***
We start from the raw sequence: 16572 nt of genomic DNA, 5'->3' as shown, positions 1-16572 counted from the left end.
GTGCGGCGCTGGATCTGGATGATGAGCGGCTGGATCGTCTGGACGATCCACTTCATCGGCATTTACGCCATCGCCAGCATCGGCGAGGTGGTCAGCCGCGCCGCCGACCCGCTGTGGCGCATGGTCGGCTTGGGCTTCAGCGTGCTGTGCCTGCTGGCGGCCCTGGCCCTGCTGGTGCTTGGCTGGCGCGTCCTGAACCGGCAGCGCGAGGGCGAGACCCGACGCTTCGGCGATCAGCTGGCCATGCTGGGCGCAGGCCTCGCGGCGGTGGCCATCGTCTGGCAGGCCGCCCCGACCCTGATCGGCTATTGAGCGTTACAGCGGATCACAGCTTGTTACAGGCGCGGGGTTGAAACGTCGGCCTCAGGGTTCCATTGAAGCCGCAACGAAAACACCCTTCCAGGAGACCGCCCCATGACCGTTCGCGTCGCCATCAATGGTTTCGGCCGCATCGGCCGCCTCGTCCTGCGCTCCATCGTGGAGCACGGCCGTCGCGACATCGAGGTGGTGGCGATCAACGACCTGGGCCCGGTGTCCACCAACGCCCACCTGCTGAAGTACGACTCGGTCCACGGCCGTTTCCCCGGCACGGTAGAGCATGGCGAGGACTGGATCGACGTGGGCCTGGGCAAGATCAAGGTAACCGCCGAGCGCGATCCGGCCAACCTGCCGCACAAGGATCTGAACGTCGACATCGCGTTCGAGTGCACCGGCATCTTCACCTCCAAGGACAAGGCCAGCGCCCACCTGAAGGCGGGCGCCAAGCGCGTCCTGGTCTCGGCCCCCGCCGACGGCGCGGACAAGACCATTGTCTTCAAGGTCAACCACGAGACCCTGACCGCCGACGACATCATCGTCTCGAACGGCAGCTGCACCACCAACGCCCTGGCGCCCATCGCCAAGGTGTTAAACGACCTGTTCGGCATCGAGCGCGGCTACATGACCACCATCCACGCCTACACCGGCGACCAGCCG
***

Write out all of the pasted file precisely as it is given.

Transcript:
We start from the raw sequence: 16572 nt of genomic DNA, 5'->3' as shown, positions 1-16572 counted from the left end.
GTGCGGCGCTGGATCTGGATGATGAGCGGCTGGATCGTCTGGACGATCCACTTCATCGGCATTTACGCCATCGCCAGCATCGGCGAGGTGGTCAGCCGCGCCGCCGACCCGCTGTGGCGCATGGTCGGCTTGGGCTTCAGCGTGCTGTGCCTGCTGGCGGCCCTGGCCCTGCTGGTGCTTGGCTGGCGCGTCCTGAACCGGCAGCGCGAGGGCGAGACCCGACGCTTCGGCGATCAGCTGGCCATGCTGGGCGCAGGCCTCGCGGCGGTGGCCATCGTCTGGCAGGCCGCCCCGACCCTGATCGGCTATTGAGCGTTACAGCGGATCACAGCTTGTTACAGGCGCGGGGTTGAAACGTCGGCCTCAGGGTTCCATTGAAGCCGCAACGAAAACACCCTTCCAGGAGACCGCCCCATGACCGTTCGCGTCGCCATCAATGGTTTCGGCCGCATCGGCCGCCTCGTCCTGCGCTCCATCGTGGAGCACGGCCGTCGCGACATCGAGGTGGTGGCGATCAACGACCTGGGCCCGGTGTCCACCAACGCCCACCTGCTGAAGTACGACTCGGTCCACGGCCGTTTCCCCGGCACGGTAGAGCATGGCGAGGACTGGATCGACGTGGGCCTGGGCAAGATCAAGGTAACCGCCGAGCGCGATCCGGCCAACCTGCCGCACAAGGATCTGAACGTCGACATCGCGTTCGAGTGCACCGGCATCTTCACCTCCAAGGACAAGGCCAGCGCCCACCTGAAGGCGGGCGCCAAGCGCGTCCTGGTCTCGGCCCCCGCCGACGGCGCGGACAAGACCATTGTCTTCAAGGTCAACCACGAGACCCTGACCGCCGACGACATCATCGTCTCGAACGGCAGCTGCACCACCAACGCCCTGGCGCCCATCGCCAAGGTGTTAAACGACCTGTTCGGCATCGAGCGCGGCTACATGACCACCATCCACGCCTACACCGGCGACCAGCCG